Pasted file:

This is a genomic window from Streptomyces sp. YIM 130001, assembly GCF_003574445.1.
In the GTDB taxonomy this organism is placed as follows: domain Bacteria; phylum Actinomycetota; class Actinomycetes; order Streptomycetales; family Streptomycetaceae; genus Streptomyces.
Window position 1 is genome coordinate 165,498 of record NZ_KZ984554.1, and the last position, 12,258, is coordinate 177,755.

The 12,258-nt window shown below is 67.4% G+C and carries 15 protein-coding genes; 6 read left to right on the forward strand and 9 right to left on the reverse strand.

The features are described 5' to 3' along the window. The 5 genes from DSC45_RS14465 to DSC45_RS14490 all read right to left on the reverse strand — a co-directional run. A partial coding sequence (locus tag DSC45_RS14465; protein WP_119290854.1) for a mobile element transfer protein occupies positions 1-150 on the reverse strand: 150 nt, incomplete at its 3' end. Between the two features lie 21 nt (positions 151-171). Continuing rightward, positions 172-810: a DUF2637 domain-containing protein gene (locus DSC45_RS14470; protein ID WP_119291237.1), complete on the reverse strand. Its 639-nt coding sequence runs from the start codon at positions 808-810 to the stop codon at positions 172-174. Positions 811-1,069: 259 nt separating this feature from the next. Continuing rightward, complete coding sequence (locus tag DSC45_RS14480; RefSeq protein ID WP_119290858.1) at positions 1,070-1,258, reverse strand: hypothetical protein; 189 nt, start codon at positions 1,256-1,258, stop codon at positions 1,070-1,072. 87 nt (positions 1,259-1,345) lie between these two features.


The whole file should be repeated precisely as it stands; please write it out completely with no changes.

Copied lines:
This is a genomic window from Streptomyces sp. YIM 130001, assembly GCF_003574445.1.
In the GTDB taxonomy this organism is placed as follows: domain Bacteria; phylum Actinomycetota; class Actinomycetes; order Streptomycetales; family Streptomycetaceae; genus Streptomyces.
Window position 1 is genome coordinate 165,498 of record NZ_KZ984554.1, and the last position, 12,258, is coordinate 177,755.

The 12,258-nt window shown below is 67.4% G+C and carries 15 protein-coding genes; 6 read left to right on the forward strand and 9 right to left on the reverse strand.

The features are described 5' to 3' along the window. The 5 genes from DSC45_RS14465 to DSC45_RS14490 all read right to left on the reverse strand — a co-directional run. A partial coding sequence (locus tag DSC45_RS14465; protein WP_119290854.1) for a mobile element transfer protein occupies positions 1-150 on the reverse strand: 150 nt, incomplete at its 3' end. Between the two features lie 21 nt (positions 151-171). Continuing rightward, positions 172-810: a DUF2637 domain-containing protein gene (locus DSC45_RS14470; protein ID WP_119291237.1), complete on the reverse strand. Its 639-nt coding sequence runs from the start codon at positions 808-810 to the stop codon at positions 172-174. Positions 811-1,069: 259 nt separating this feature from the next. Continuing rightward, complete coding sequence (locus tag DSC45_RS14480; RefSeq protein ID WP_119290858.1) at positions 1,070-1,258, reverse strand: hypothetical protein; 189 nt, start codon at positions 1,256-1,258, stop codon at positions 1,070-1,072. 87 nt (positions 1,259-1,345) lie between these two features.